Re: Alex's gibbon-like CA
Alex Duncan (email@example.com)
16 Nov 1995 13:24:50 GMT
In article <firstname.lastname@example.org> Paul Crowley,
>AD> I agree that we all need to see casts, etc. My initial impression from
>AD> the pictures is that it sure looks like a abductable hallux. I guess we
>AD> all have our biases.
>> Altriciality and absence of tree-climbing ability are not "inconvenient
>> problems." These are issues that have been studied intensively. They do
>> not impact our ideas about the adaptations of the earliest hominids for
>> the reasons I stated above. Good science does not come from shutting
>> your eyes to inconvenient evidence. It is unfortunate that your ideas
>> are contradicted by what we know about early hominids from the fossil
>> record, but they are. Repeating baseless statements over and over again
>> won't make them any more relevant.
>Condemned with your own words - again.
Well, I think we see here the problem with trying to discuss something
you know nothing about. Dr. Ohman and I are on different sides of a
debate about the positional behavior of the australopithecines.
The views of Dr. Ohman's side are thus (hopefully he'll chime in here and
clarify if I make any mistakes):
1) Postcranial evidence for arboreal capacities in australopithecines
doesn't exist (but see below).
2) The evidence that does exist doesn't count.
3) On a spectrum of chimp-like and human-like anatomies,
australopithecines fall closer to the "human-like" end. Therefore, their
positional behavior was IDENTICAL to that of modern humans.
The point of view of the other side of the debate is that
australopithecine morphology really does tell us something about what
australopithecines were like. The best interpretation for a huge number
of features that look as if they would have been adaptive for tree
climbing is that australopithecines actually climbed trees, and in fact
relied on trees as places to sleep, get food, and avoid predators.
As far as the Sterkfontein foot goes, I would argue that both Dr. Ohman
and myself are biased toward our own particular points of view. Dr.
Ohman doesn't think it likely that australopithecines had opposable toes,
so he doesn't see one there. I think it very likely that australopiths
had opposable toes, based on the fact that every relevant
australopithecine bone shows evidence for an abductable hallux (IMO). As
far as I'm concerned, the Sterkfontein foot confirms my perspective.
As far as some of the other things you cited --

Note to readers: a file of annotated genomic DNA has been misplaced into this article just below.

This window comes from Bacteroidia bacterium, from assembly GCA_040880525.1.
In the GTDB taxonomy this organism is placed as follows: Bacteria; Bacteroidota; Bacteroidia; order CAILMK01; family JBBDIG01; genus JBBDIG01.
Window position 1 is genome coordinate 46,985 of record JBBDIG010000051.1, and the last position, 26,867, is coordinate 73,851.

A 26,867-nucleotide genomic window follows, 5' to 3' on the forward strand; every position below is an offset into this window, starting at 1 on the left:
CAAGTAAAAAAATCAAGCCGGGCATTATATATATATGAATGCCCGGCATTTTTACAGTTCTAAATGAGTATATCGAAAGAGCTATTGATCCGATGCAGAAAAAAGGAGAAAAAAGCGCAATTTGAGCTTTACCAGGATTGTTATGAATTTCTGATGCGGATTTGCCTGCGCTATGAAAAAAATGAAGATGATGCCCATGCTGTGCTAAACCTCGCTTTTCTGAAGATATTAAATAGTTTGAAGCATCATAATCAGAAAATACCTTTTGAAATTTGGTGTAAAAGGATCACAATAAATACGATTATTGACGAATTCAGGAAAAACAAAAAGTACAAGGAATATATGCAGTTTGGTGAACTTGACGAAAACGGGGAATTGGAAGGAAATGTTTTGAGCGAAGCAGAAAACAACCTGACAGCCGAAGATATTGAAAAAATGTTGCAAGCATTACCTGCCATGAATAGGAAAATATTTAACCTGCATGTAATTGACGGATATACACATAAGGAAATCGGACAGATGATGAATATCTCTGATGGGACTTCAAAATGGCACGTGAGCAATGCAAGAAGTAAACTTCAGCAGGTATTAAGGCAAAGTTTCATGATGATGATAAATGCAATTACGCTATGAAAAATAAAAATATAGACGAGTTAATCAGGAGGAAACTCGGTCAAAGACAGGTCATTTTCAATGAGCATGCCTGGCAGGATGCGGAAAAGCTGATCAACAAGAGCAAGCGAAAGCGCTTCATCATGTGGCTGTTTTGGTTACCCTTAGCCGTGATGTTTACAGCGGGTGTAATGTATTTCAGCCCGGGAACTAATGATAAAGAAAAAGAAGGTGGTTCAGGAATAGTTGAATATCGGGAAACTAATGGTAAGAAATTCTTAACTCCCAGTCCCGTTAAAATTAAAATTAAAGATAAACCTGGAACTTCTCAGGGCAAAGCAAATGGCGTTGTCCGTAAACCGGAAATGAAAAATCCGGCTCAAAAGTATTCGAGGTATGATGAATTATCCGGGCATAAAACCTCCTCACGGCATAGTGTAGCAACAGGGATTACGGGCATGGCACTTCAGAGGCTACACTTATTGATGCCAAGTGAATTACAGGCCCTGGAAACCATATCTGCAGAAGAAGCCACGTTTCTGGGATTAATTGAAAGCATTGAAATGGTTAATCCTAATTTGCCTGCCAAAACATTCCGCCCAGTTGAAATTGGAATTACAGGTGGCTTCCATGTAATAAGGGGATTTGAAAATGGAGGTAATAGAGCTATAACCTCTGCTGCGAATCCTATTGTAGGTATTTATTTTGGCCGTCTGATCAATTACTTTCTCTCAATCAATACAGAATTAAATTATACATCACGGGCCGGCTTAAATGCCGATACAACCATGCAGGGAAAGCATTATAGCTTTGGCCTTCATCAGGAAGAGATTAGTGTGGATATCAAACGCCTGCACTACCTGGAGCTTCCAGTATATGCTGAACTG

JO> Patently false. Please refer to Latimer and Lovejoy (1990, AJPA
JO> 82:125-134). This work has never been refuted. And your unpublished
JO> work that you mentioned in an earlier post does not count since it
JO> never been peer-reviewed. Therefore Australopithecus afarensis must
JO> viewed as NOT possessing a grasping foot.
I will not discuss Latimer & Lovejoy's work on the hallucial
tarsometarsal joint in this forum, other than to say I think they reached
the wrong conclusions.
As far as the non-peer-reviewed article Dr. Ohman mentioned -- I don't
recall ever bringing one up. He may have been referring to the article I
was a co-author on, and which he may never have read -- it was
peer-reviewed, and it was published. It unquestionably refuted other
works of Latimer & Lovejoy about the grasping capabilities of the
In other words, your little diatribe about australopithecine climbing
capacity has picked on one tree (opposable toe) in a vast forest of
traits that indicate australopiths may have been quite adept in the
trees. I suggest that you should become a little more familiar with the
literature before you attempt to argue this particular point.
Another point -- you seem to have linked bipedalism and altriciality.
There is no evidence that these features are linked, and no morphological
reason to suspect they were. In fact, the morphological evidence argues
the exact opposite. There may be some disagreement in the PA community
about australopith positional behavior, but there is virtually none about
the australopithecine birth canal. It was roomy. There is a good
correlation in primates between birth canal dimensions and neonatal head
size. This evidence very strongly supports the notion that
australopithecine infants were precocial (as primates go).
Again, I would suggest you might want to read something besides Morgan
before you try to argue these points. You have been misinformed.
Dept. of Anthropology
University of Texas at Austin
Austin, TX 78712-1086